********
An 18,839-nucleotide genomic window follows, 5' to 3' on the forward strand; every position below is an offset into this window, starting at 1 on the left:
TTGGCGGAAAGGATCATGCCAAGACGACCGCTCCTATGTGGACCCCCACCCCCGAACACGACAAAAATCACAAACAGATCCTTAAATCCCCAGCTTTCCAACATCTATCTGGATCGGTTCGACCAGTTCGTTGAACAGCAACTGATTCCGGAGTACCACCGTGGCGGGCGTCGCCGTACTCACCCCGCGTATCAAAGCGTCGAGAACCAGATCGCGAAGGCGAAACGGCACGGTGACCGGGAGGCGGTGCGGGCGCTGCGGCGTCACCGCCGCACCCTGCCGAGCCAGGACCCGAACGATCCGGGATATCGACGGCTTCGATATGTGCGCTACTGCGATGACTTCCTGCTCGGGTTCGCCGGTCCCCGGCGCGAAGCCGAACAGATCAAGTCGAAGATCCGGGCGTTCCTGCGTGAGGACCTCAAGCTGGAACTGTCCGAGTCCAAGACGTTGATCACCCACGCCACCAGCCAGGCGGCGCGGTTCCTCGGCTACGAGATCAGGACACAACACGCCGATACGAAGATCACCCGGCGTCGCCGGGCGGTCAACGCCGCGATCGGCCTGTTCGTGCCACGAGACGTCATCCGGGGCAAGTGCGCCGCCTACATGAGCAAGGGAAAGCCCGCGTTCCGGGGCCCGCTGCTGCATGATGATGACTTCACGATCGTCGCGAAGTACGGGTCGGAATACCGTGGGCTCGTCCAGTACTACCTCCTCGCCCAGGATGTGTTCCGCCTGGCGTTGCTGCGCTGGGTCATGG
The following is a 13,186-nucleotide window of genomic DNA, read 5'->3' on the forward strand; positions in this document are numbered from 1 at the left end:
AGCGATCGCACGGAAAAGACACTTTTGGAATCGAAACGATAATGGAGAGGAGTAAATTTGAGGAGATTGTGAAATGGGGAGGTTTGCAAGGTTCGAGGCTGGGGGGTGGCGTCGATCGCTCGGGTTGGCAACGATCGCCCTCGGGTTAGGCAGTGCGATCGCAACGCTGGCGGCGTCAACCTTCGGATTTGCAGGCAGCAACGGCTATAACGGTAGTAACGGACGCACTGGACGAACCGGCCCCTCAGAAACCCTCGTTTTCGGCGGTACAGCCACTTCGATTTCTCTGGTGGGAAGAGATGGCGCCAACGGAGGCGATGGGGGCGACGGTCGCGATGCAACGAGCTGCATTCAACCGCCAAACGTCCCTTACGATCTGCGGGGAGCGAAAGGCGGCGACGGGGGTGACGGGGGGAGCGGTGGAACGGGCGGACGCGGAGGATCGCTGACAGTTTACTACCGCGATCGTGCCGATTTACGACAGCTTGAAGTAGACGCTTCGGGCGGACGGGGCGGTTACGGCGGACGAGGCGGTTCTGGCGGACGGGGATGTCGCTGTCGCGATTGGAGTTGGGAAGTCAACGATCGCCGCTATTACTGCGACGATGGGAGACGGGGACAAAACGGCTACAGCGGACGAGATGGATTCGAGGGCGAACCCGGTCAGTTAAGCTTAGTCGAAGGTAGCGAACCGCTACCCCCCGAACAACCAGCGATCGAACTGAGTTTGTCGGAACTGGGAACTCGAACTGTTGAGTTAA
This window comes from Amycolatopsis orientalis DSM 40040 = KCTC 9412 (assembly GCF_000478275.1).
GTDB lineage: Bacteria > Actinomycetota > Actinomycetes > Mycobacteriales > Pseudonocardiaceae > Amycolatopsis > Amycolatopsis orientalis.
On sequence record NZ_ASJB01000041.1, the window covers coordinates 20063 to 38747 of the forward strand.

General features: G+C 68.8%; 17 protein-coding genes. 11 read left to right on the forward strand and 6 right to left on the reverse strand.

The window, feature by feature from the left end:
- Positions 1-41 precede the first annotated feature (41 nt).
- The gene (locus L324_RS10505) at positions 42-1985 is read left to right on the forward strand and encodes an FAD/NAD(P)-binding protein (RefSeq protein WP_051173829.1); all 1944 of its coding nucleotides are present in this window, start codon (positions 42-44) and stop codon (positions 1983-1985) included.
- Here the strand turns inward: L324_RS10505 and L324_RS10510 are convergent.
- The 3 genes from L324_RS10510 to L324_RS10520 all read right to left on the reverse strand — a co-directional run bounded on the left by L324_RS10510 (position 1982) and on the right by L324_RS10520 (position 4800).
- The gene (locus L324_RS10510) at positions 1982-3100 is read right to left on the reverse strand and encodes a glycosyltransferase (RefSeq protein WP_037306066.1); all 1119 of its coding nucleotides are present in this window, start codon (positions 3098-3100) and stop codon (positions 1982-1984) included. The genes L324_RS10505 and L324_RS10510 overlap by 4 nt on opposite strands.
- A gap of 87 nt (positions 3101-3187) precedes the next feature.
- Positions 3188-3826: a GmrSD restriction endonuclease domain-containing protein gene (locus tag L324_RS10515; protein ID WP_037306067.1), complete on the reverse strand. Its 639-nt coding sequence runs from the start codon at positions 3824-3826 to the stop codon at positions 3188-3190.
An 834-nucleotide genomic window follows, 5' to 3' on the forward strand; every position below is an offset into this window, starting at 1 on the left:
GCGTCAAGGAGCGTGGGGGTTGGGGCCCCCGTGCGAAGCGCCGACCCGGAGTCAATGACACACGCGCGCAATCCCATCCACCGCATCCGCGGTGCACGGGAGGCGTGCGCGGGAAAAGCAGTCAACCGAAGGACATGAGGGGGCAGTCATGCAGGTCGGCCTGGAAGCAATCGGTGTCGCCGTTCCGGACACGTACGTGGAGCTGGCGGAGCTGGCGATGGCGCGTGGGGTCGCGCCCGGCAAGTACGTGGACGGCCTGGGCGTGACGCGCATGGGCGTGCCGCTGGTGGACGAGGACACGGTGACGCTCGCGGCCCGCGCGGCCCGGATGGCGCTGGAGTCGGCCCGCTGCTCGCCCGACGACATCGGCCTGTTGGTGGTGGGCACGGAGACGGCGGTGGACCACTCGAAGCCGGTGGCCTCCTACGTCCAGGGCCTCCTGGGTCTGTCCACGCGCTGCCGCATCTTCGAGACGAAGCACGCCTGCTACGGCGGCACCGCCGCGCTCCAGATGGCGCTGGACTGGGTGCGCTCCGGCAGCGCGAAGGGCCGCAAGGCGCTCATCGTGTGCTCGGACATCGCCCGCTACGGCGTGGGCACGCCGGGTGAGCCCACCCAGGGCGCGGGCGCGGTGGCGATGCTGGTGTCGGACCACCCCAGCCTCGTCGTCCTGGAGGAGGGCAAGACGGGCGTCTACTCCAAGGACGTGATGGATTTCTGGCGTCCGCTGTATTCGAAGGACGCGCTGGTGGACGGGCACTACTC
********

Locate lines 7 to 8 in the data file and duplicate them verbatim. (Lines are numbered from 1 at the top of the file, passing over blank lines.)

On sequence record NZ_ASJB01000041.1, the window covers coordinates 20063 to 38747 of the forward strand.

General features: G+C 68.8%; 17 protein-coding genes. 11 read left to right on the forward strand and 6 right to left on the reverse strand.